- Kobe Bryant -- Yours truly may have gone hoarse after the start of the fourth quarter cheering the ridiculous number of insane shots Kobe hit to push the Lakers ahead, but even before that, Kobe was impressing by playing some of the best defense he had in a long time by making life hell for Westbrook. He was active, engaged, and clearly bothered Westbrook's attempts to penetrate or get loose for shots, as his miserable 3-22 shooting night can attest to. If the rest Kobe received while recovering from injury after a brutal amount of minutes enables him to play this kind of defense in the playoffs, needless to say, the Lakers' chances immeasurably improve.
- Honorable mention goes to both Steve Blake and Pau Gasol. Blake has been the butt of criticism -- rightfully so mind you -- ever since Ramon Sessions' arrival in Los Angeles, but he did great work closing out the game by hitting big threes and making plays on defense. If he doesn't have to handle the main playmaking responsibilities and can spot up, he is perfectly serviceable. With Kobe no doubt taking the lion's share of minutes in the playoffs, this likely will not be a problem. As for Pau, it would be remiss not to recognize him for nearly pulling out a second triple double in three games, this time against a marquee opponent. He was accurate from range, set some solid picks that allowed Kobe's backbreaking jumpers, and played the all-around game we appreciate him for.
- Metta World Peace -- It really is indefensible. Intentions or not, MWP's elbow was at best, reckless, and even that might be too mild of a description. Many have rightfully noted that it is impossible to diagnose what exactly what was going through his head at the moment, but at the same time, you can't ignore the fact that he did a very dangerous and downright vicious act that had real consequences for the victim in James Harden. Yours truly really doubts whether MWP meant to deal a blow to Harden's head given how well he has conducted himself in the past few years, but at this point, all that is immaterial. It is especially sad given how well MWP has raised his game recently, and he was doing solid work against Durant on defense and in getting his own on offense. As well as Ebanks played in the second half and the two overtimes, the Lakers will miss MWP in his absence, however long it is, in the playoffs and the ramifications of his act will be felt.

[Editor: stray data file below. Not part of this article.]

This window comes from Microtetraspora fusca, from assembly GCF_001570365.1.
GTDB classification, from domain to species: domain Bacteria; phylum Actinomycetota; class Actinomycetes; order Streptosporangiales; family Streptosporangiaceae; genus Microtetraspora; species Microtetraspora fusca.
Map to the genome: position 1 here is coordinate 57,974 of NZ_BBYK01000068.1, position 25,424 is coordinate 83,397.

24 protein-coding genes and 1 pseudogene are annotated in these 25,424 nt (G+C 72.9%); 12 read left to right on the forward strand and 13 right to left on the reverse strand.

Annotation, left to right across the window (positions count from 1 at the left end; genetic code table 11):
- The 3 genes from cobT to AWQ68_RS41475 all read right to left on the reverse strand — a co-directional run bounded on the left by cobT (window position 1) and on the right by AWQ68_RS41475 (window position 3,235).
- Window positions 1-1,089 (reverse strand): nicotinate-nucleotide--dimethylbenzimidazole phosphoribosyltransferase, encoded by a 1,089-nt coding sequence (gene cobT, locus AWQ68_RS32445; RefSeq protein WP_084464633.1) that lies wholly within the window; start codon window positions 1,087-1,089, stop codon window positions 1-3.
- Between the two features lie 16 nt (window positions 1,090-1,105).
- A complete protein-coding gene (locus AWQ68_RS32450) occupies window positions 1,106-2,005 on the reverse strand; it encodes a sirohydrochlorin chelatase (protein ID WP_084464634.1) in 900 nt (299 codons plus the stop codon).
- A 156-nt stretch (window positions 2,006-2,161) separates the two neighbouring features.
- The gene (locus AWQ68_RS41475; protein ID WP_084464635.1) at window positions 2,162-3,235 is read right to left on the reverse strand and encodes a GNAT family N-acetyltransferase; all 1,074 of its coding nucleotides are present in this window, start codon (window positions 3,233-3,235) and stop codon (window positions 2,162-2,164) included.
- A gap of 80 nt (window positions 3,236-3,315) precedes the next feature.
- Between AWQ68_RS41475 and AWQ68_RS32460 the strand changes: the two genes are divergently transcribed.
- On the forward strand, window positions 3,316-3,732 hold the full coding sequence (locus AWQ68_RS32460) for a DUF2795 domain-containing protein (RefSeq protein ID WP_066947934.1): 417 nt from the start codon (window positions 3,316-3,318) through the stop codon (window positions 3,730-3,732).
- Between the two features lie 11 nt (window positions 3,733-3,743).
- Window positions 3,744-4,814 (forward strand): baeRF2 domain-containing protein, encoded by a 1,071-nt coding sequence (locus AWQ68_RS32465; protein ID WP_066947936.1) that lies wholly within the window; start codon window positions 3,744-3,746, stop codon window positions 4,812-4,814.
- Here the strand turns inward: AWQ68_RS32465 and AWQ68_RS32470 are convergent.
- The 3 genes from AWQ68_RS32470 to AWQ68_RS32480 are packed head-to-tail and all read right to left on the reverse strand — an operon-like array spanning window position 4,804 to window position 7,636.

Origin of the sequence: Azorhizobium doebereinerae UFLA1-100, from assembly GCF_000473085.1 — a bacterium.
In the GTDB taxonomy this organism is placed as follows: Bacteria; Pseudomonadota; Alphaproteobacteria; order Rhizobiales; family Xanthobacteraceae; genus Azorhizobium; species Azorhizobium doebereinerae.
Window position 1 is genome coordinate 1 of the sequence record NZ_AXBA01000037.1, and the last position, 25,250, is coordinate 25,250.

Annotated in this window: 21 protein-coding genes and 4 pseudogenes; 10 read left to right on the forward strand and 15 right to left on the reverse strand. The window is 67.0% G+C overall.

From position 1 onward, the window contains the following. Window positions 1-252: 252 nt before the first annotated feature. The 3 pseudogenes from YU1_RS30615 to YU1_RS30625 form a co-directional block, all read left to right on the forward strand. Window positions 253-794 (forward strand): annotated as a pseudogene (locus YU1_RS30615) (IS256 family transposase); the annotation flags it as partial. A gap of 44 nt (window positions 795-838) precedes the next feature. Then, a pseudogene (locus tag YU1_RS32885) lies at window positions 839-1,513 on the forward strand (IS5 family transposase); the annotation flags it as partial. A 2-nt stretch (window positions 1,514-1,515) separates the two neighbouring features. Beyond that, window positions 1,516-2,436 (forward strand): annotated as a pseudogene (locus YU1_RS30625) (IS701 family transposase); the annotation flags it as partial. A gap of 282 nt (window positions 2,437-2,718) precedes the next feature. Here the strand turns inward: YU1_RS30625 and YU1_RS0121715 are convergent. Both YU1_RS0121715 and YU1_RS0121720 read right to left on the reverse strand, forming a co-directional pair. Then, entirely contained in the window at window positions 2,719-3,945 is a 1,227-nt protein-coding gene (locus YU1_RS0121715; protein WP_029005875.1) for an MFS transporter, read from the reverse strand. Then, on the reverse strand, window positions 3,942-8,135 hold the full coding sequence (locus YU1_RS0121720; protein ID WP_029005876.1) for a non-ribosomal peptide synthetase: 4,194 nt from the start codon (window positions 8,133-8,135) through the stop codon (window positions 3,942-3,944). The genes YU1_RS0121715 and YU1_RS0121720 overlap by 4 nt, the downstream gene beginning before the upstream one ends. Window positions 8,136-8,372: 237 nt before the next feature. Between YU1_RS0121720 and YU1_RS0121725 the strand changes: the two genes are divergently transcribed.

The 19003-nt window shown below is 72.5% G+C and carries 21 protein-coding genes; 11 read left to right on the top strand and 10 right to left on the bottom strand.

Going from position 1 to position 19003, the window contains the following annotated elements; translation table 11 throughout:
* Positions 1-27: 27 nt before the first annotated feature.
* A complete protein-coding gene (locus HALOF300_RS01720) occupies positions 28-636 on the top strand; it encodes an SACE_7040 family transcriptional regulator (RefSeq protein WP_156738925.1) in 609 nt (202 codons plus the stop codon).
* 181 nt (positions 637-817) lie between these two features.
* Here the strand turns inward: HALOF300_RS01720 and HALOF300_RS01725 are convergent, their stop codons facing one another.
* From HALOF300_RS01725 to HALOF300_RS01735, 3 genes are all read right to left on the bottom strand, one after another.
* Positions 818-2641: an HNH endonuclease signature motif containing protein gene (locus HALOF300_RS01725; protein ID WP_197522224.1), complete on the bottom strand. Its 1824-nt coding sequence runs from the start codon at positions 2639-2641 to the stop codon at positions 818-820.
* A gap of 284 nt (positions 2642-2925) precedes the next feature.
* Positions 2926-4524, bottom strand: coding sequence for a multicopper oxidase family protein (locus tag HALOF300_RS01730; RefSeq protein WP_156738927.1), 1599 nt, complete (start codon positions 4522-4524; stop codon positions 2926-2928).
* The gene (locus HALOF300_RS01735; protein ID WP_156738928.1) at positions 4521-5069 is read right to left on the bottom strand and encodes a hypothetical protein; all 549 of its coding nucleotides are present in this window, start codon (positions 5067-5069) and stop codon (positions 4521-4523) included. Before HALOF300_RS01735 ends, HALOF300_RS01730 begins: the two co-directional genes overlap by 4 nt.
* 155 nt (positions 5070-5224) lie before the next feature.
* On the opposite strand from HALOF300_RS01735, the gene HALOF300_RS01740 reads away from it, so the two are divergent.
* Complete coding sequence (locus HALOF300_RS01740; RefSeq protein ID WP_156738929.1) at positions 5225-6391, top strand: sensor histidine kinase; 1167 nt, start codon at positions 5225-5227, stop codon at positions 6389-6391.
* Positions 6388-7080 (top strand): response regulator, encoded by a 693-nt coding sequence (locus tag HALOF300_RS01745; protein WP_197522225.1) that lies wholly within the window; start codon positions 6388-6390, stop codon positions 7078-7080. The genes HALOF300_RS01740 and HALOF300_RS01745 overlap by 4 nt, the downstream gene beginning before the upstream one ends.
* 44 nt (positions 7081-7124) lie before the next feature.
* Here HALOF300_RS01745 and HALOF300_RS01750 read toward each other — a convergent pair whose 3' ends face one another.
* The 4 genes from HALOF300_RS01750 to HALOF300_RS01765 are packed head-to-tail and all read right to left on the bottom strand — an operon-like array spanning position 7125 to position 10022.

- Andrew Bynum -- How many centers barely try and put up ten points, eight rebounds, and five blocks in thirty minutes against a solid defensive frontcourt in Kendrick Perkins and Serge Ibaka? Bynum put forth about as much effort as he did against Golden State two games ago, and still got results. This is not to excuse Bynum for lollygagging, certainly, and he himself was calling out his effort -- and praising Hill's -- after the game, but it is always striking to see the dissonance at play here. Nevertheless, Bynum was one of two players -- the other being Kobe -- who gave a rat's ass in last year's playoffs, and the malaise and apathy on that team was far stronger than whatever it is in the current iteration of the Lakers. Legacies are built and made in the playoffs and Bynum has either JaVale McGee or Brendan Haywood to torment in the first round.
- Ramon Sessions -- The disappearance of Sessions' aggressiveness has been disconcerting, although the team has gone away from the high pick-and-roll sets that have made him most effective. That noted, he did have success in the 1-2 pick-and-roll that he and Kobe have worked so well through, and that no doubt will continue to be part of the regular playbook in the playoffs. A week's rest to get whatever soreness is left in his shoulder should help him, especially in getting the accuracy back in his previously excellent three-point shooting. A simple antidote for the point guards that have plagued the Lakers in past playoffs is to make them work on defense and Sessions certainly has the potential to do that and more.